“Hello Hello Baby Blue,” said the official statement from the couple late Monday. “We are happy to announce the arrival of our beautiful daughter, Blue Ivy Carter … Her birth was emotional and extremely peaceful, we are in heaven. She was delivered naturally at a healthy 7 lbs and it was the best experience of both of our lives."

Early speculation began because more women -- not just those who are at high risk -- are choosing to schedule a Caesarian rather than waiting for labor to begin. It is often called the “Posh push,” so named for Victoria “Posh Spice” Beckham, who with her husband soccer legend David Beckham, had four children by planned C-section.

Women say a C-section is more convenient, less painful and prevents vaginal stretching. Some also opt for a tummy tuck after surgery.

The medical term for this is “delivery on maternal request,” according to Dr. Vincenzo Berghella, director of maternal fetal medicine at Thomas Jefferson Hospital in Philadelphia. “It’s not a new phenomenon -- it’s been going on for years.”

Only about 10 percent of American women choose to have a Caesarian this way, and the rate is far higher in countries like Italy and Brazil, where the C-section rate is almost 90 percent of all births,  according to Berghella.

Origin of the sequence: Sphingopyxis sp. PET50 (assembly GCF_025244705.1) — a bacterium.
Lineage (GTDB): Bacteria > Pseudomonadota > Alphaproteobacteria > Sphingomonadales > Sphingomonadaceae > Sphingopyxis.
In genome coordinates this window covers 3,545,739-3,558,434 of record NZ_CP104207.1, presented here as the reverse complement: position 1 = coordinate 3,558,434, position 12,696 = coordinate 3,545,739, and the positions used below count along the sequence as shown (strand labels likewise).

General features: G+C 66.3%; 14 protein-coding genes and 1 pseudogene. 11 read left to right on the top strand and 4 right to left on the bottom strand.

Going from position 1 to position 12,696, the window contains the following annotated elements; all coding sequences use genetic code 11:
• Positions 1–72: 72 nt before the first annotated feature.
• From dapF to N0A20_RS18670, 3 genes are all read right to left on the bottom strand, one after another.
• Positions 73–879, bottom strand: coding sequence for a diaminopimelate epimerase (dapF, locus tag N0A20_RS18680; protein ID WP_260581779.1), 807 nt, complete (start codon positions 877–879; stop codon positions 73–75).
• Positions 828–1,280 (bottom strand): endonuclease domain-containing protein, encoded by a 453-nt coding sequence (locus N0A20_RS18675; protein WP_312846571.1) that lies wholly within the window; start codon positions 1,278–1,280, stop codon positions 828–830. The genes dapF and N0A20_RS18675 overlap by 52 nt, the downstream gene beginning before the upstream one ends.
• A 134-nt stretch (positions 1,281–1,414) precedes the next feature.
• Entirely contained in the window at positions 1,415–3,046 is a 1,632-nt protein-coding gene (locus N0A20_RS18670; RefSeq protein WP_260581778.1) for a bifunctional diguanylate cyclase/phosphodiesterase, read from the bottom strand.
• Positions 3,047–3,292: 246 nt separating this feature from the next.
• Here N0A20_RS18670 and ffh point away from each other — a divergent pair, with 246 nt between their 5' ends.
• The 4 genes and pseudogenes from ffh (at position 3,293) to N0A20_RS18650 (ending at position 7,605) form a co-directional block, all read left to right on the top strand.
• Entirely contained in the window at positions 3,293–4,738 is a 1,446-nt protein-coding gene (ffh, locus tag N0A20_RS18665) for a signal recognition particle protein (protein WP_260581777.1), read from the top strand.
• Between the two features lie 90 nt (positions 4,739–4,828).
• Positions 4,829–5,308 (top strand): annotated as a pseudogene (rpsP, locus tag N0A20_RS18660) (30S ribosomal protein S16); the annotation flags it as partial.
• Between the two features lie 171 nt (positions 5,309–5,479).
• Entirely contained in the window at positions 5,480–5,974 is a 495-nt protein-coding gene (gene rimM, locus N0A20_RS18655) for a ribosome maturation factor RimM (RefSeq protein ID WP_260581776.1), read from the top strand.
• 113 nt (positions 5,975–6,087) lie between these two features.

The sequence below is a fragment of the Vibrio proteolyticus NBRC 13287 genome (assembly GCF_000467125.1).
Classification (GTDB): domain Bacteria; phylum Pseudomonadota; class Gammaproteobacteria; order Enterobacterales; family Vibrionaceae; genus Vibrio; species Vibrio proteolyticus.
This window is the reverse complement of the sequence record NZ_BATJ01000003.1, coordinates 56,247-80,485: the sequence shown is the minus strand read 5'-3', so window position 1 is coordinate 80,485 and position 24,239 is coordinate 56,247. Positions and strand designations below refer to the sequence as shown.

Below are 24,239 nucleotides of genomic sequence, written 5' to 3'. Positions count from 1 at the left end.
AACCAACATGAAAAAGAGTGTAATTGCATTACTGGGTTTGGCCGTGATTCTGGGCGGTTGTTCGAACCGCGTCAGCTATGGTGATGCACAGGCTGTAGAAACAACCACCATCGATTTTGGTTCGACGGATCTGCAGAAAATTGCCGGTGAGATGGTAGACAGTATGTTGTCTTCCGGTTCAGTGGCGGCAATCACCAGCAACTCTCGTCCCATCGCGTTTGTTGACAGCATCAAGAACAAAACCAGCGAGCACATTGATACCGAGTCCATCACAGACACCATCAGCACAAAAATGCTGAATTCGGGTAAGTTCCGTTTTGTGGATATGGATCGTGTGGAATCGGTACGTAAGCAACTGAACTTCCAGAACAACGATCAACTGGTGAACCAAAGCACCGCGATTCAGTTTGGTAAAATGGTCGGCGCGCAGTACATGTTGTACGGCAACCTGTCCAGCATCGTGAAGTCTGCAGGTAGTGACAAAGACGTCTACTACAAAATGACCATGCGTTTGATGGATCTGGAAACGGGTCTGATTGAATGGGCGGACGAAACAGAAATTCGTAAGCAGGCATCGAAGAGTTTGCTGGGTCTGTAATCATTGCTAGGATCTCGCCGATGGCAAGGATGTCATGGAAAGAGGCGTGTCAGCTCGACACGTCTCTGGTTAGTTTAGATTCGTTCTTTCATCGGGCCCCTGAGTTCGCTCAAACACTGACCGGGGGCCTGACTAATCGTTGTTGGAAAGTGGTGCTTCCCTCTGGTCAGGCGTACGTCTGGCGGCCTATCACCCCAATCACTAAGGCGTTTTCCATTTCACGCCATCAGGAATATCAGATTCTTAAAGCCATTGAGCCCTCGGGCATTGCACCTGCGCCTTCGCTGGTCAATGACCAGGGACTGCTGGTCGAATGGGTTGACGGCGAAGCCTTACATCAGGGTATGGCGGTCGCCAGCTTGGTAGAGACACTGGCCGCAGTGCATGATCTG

“Women don’t want to mess their bodies up,” he said.

“Like anything else, it has possible consequences and risks,” said Berghella. “If you were a 40-year-old or older woman having just one baby, having one C-section and not planning any more babies is not that unreasonable because the problem with doing a C-section just for the sake of doing it, you have a lot more risk to both the mother and baby.”

It’s not only expectant mothers, but doctors who favor Caesarians. In a study published in 2011 in the Journal of Obstetrics and Gynecology, 29 percent of doctors polled said they were performing more C-sections because they feared lawsuits. Traditional births can lead to more complications than a C-section procedure.

But the trend has alarmed some medical professionals who say C-sections are more likely to cause problems that put the mother in the hospital -- and the baby in intensive care.

A condition called placenta accreta, which can kill both mother and baby, is on the rise in the U.S., largely because of the increase in C-sections.

Once a rare event that affected 1 in 30,000 pregnant women in the 1950s and 1960s, placenta accreta now affects 1 in 2,500 pregnancies, according to a 2007 report in the Journal of Obstetrics and Gynecology. In some hospitals, the number is as high as 1 in 522.

A Caesarian, or any kind of surgery, including an abortion or a D & C, can destroy that layer, allowing the placenta to invade the body cavity.